If a principal beneficiary has married or has had a child since the underlying Form I-130 was approved, you may file an HFRP Program application on behalf of that principal beneficiary’s spouse and/or child under 21 (often referred to as “add-on” derivatives).

Add-on derivatives will not be listed on the NVC’s invitation letter. A qualified petitioner may still file an HFRP Program application on their behalf, as long as the add-on applications are received with the application packet filed for the principal beneficiary and you, the petitioner, provide the necessary evidence to establish the qualifying relationship of the add-on derivative relative.

Age Limit for Beneficiaries

There is no age limit for principal beneficiaries of Forms I-130. However, any derivative children must be under the age of 21 on the date that we receive your properly filed application. The invitation letter will advise you not to file HFRP Program applications for derivative children who will be 21 years of age or older when the application is filed.

Forms I-131 submitted for derivative children 21 years of age or older on the date we receive the properly filed application will be denied. We will not return the associated filing fees.

We will continue to process the applications for any other beneficiaries, including the principal beneficiary and his or her spouse and unmarried children under 21.

Circumstances That Could Affect Eligibility

Haitians living outside Haiti

While the HFRP Program is intended for Haitians in Haiti, Haitians who are living outside of Haiti are not precluded from accessing the program and may still be eligible for the program. If the beneficiary is in the United States or another country, the beneficiary must travel to Haiti for an HFRP Program interview to be considered for parole.

Beneficiaries in the United States, including those with TPS, who decide to travel to Haiti for their interview, should first obtain advance parole from us. Without advance parole, they may not be able to return to the United States if their HFRP Program applications are denied.

If the principal beneficiary is in the United States or another country and will not return to Haiti for interview under the HFRP Program, you should not file for the principal beneficiary’s derivative relatives in Haiti as these applications will be denied. Derivative family members can only be approved for parole if the principal beneficiary on the approved Form I-130 is approved for parole.
Becoming a U.S. Citizen

If you are an LPR and become a U.S. citizen after you have properly filed your HFRP Program application(s) with us, you may choose to have your “immediate relatives” continue to be processed for parole. Alternatively, you may choose to have them processed for immigrant visas after payment of all applicable immigrant visa fees.

If you become a U.S. citizen before you apply for the HFRP Program, we will deny any applications filed on behalf of “immediate relatives."
Marriage

A change in the marital status of a Form I-130 beneficiary relative could affect your relative’s eligibility for the HFRP Program.

Relatives who are not eligible for the HFRP Program if they are married include:

A child for whom you filed a Form I-130 under the second family-based preference. If your child has married since we approved the Form I-130, they are no longer a child under the INA*** and are not eligible to benefit from the visa petition. The second preference is available to LPRs who wish to bring spouses and unmarried children to the United States, regardless of the age of the children.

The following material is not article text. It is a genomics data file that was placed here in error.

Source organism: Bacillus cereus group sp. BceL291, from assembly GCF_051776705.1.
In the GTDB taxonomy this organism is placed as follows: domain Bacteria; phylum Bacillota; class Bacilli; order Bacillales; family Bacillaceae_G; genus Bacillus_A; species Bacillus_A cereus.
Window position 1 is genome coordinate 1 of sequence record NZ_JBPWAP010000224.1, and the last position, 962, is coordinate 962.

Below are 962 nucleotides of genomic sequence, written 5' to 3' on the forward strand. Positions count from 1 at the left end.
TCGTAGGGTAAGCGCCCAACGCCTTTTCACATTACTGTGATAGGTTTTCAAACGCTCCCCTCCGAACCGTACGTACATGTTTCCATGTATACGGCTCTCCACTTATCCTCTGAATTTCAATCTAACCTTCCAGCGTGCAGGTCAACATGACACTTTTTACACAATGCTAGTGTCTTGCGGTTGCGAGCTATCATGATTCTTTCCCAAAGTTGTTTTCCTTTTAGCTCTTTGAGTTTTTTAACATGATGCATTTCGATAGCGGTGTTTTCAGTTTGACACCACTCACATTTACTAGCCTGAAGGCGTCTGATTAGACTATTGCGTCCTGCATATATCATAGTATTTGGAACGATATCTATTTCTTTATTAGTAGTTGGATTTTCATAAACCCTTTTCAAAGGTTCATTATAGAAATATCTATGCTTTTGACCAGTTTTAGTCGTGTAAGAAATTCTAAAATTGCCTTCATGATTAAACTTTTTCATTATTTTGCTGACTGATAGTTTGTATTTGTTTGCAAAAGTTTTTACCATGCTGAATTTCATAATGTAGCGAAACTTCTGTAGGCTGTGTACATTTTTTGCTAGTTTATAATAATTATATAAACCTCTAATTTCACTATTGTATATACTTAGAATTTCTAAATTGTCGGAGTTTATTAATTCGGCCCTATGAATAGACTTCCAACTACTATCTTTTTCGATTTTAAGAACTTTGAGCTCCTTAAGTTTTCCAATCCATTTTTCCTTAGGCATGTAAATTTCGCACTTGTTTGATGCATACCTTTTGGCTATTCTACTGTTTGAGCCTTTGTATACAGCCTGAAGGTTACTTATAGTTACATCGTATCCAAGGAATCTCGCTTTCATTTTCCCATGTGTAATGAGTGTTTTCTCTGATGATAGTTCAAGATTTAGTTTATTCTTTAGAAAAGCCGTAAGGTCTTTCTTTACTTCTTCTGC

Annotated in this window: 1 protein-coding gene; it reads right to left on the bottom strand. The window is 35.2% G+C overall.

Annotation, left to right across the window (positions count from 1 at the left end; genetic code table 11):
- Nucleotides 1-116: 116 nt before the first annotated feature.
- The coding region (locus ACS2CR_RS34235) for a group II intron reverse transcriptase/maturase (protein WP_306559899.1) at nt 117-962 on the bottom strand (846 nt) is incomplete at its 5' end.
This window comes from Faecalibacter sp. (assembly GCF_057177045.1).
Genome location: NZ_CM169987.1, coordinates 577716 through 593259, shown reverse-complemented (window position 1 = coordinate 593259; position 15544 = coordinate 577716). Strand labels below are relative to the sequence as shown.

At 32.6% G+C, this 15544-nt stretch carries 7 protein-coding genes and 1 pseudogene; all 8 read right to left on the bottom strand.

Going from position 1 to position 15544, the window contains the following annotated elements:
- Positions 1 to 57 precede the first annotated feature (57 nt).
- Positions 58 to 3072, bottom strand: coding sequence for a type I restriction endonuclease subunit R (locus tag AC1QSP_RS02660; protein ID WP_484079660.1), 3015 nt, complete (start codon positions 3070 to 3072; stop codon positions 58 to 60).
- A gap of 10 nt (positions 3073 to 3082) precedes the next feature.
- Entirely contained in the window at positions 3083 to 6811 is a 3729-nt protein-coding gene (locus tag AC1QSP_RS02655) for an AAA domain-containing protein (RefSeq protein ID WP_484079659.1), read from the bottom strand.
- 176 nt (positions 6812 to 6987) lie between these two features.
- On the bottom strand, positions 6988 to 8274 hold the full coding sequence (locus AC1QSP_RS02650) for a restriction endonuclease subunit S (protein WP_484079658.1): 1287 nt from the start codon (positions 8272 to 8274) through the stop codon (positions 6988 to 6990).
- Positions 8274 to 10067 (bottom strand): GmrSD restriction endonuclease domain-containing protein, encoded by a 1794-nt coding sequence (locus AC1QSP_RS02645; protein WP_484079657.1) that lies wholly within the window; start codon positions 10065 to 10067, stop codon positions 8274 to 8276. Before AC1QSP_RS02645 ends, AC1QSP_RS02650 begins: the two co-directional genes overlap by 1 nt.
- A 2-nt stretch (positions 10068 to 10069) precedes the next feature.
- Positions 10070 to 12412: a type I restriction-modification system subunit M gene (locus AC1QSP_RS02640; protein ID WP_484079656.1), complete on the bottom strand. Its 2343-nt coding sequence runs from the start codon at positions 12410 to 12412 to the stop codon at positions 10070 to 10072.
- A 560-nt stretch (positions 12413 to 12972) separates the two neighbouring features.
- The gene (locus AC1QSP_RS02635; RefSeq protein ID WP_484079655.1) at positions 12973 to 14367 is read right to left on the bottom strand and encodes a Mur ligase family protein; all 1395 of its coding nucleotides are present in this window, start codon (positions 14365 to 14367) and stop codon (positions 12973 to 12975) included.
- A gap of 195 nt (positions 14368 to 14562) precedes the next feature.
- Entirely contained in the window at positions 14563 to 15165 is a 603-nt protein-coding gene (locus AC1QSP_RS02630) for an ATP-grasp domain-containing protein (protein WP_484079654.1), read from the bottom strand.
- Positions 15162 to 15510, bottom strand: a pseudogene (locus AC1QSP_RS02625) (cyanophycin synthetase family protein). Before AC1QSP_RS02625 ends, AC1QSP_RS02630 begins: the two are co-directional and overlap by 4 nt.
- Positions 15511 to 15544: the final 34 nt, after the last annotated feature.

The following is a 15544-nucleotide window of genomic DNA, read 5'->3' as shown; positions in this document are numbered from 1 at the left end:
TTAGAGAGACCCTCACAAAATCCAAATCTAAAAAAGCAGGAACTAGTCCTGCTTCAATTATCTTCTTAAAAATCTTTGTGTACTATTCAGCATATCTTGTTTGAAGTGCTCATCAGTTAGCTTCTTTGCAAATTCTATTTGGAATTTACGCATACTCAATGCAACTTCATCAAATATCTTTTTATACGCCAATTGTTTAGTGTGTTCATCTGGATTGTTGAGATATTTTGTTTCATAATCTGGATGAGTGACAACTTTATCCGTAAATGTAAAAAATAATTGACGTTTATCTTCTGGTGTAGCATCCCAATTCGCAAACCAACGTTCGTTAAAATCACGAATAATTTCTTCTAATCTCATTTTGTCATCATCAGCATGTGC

A child of the principal beneficiary for whom you filed the Form I-130, otherwise known as a derivative child. If the child has married since the Form I-130 was approved, they are no longer a child under the INA*** even if under 21 years of age, and may not derive status from the principal beneficiary.

***Section 101(b)(1) of the INA defines a child as “an unmarried person under 21 years of age."

 

Invitation Process

If you are eligible to apply for the program on behalf of your relatives in Haiti, you will receive an invitation letter from the NVC. The invitation will be mailed to the last address that the NVC has for you. You must receive notification from the NVC of your eligibility to apply for the HFRP Program before submitting your application.

The number of invitations sent each year depends on the number of beneficiaries whose visas are expected to be available within approximately 18 – 42 months from the date the invitations are sent. The number of invitations sent each year may be limited based on U.S. government operational capacity in Haiti and the availability of U.S. government resources to aid program beneficiaries.

Note: If you are a petitioner who believes that you may be eligible for the HFRP Program, please make sure that the NVC has your current mailing address. You can contact the NVC through their Public Inquiry Form. If your attorney of record is no longer representing you, please inform the NVC.

How Invitations Are Issued

Under the HFRP Program, the NVC will issue written invitations to petitioners of approved Forms I-130 based on the date when the immigrant visas for their family members are expected to become current. Generally, once each year, the NVC will identify approved Forms I-130 with filing dates (priority dates) that are expected to become current in approximately 18 – 42 months and will issue invitations to U.S. petitioners.

You will not be invited to apply for the HFRP Program if:

  • You have less than 18 months to wait from the time invitations are issued before your family members are expected to receive their immigrant visas, because it is likely that they will be able to immigrate to the United States almost as quickly through traditional immigrant visa processing.